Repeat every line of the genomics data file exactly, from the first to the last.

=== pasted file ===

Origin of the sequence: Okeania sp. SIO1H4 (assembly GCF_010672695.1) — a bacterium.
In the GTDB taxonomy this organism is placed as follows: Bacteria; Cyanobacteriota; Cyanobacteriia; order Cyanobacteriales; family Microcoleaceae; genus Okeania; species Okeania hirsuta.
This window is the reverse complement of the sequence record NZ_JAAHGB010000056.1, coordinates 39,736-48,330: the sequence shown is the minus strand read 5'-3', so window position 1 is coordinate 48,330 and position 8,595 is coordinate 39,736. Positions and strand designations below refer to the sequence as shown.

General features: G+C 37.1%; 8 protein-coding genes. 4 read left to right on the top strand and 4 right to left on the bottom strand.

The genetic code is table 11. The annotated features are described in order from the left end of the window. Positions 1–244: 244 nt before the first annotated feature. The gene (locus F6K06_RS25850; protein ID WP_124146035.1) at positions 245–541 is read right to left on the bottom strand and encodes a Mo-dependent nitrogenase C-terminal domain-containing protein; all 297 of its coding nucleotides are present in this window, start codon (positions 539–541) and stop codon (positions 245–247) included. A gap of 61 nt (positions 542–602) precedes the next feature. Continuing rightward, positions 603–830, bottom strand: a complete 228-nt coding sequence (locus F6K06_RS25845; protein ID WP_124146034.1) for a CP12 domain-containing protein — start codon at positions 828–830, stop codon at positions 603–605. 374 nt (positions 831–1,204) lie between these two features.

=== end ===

Origin of the sequence: Okeania sp. SIO1H4 (assembly GCF_010672695.1) — a bacterium.
In the GTDB taxonomy this organism is placed as follows: Bacteria; Cyanobacteriota; Cyanobacteriia; order Cyanobacteriales; family Microcoleaceae; genus Okeania; species Okeania hirsuta.
This window is the reverse complement of the sequence record NZ_JAAHGB010000056.1, coordinates 39,736-48,330: the sequence shown is the minus strand read 5'-3', so window position 1 is coordinate 48,330 and position 8,595 is coordinate 39,736. Positions and strand designations below refer to the sequence as shown.

General features: G+C 37.1%; 8 protein-coding genes. 4 read left to right on the top strand and 4 right to left on the bottom strand.

The genetic code is table 11. The annotated features are described in order from the left end of the window. Positions 1–244: 244 nt before the first annotated feature. The gene (locus F6K06_RS25850; protein ID WP_124146035.1) at positions 245–541 is read right to left on the bottom strand and encodes a Mo-dependent nitrogenase C-terminal domain-containing protein; all 297 of its coding nucleotides are present in this window, start codon (positions 539–541) and stop codon (positions 245–247) included. A gap of 61 nt (positions 542–602) precedes the next feature. Continuing rightward, positions 603–830, bottom strand: a complete 228-nt coding sequence (locus F6K06_RS25845; protein ID WP_124146034.1) for a CP12 domain-containing protein — start codon at positions 828–830, stop codon at positions 603–605. 374 nt (positions 831–1,204) lie between these two features.